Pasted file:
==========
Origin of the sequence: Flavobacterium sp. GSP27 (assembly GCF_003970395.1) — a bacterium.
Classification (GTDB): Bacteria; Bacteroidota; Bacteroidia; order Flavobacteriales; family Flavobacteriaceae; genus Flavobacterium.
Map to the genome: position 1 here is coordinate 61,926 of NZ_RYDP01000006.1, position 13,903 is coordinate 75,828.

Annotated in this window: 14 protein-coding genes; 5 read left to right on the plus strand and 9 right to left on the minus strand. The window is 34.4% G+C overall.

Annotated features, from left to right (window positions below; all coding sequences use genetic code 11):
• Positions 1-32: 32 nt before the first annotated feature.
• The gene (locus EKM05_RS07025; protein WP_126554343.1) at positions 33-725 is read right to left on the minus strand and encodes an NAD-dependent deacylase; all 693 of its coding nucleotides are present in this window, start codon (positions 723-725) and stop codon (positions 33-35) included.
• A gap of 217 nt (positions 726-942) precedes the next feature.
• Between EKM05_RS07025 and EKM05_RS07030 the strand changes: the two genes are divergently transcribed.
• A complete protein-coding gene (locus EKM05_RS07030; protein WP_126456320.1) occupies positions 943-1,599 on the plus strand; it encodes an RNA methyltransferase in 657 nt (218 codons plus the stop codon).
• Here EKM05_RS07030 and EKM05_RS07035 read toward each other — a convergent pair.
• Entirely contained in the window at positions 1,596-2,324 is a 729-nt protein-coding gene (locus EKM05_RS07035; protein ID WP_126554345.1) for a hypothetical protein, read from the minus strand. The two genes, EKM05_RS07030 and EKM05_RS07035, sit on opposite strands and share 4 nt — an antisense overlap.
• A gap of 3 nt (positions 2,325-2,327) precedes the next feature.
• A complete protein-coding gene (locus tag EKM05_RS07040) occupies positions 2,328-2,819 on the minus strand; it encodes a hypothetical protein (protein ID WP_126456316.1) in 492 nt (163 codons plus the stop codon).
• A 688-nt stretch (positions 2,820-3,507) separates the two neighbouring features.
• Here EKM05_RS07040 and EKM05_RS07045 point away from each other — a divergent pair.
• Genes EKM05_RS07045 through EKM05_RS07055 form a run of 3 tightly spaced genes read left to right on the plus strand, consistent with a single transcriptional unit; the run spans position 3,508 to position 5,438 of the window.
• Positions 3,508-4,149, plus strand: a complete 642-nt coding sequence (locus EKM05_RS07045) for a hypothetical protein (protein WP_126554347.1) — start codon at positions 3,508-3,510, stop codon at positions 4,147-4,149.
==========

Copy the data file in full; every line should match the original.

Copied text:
Origin of the sequence: Flavobacterium sp. GSP27 (assembly GCF_003970395.1) — a bacterium.
Classification (GTDB): Bacteria; Bacteroidota; Bacteroidia; order Flavobacteriales; family Flavobacteriaceae; genus Flavobacterium.
Map to the genome: position 1 here is coordinate 61,926 of NZ_RYDP01000006.1, position 13,903 is coordinate 75,828.

Annotated in this window: 14 protein-coding genes; 5 read left to right on the plus strand and 9 right to left on the minus strand. The window is 34.4% G+C overall.

Annotated features, from left to right (window positions below; all coding sequences use genetic code 11):
• Positions 1-32: 32 nt before the first annotated feature.
• The gene (locus EKM05_RS07025; protein WP_126554343.1) at positions 33-725 is read right to left on the minus strand and encodes an NAD-dependent deacylase; all 693 of its coding nucleotides are present in this window, start codon (positions 723-725) and stop codon (positions 33-35) included.
• A gap of 217 nt (positions 726-942) precedes the next feature.
• Between EKM05_RS07025 and EKM05_RS07030 the strand changes: the two genes are divergently transcribed.
• A complete protein-coding gene (locus EKM05_RS07030; protein WP_126456320.1) occupies positions 943-1,599 on the plus strand; it encodes an RNA methyltransferase in 657 nt (218 codons plus the stop codon).
• Here EKM05_RS07030 and EKM05_RS07035 read toward each other — a convergent pair.
• Entirely contained in the window at positions 1,596-2,324 is a 729-nt protein-coding gene (locus EKM05_RS07035; protein ID WP_126554345.1) for a hypothetical protein, read from the minus strand. The two genes, EKM05_RS07030 and EKM05_RS07035, sit on opposite strands and share 4 nt — an antisense overlap.
• A gap of 3 nt (positions 2,325-2,327) precedes the next feature.
• A complete protein-coding gene (locus tag EKM05_RS07040) occupies positions 2,328-2,819 on the minus strand; it encodes a hypothetical protein (protein ID WP_126456316.1) in 492 nt (163 codons plus the stop codon).
• A 688-nt stretch (positions 2,820-3,507) separates the two neighbouring features.
• Here EKM05_RS07040 and EKM05_RS07045 point away from each other — a divergent pair.
• Genes EKM05_RS07045 through EKM05_RS07055 form a run of 3 tightly spaced genes read left to right on the plus strand, consistent with a single transcriptional unit; the run spans position 3,508 to position 5,438 of the window.
• Positions 3,508-4,149, plus strand: a complete 642-nt coding sequence (locus EKM05_RS07045) for a hypothetical protein (protein WP_126554347.1) — start codon at positions 3,508-3,510, stop codon at positions 4,147-4,149.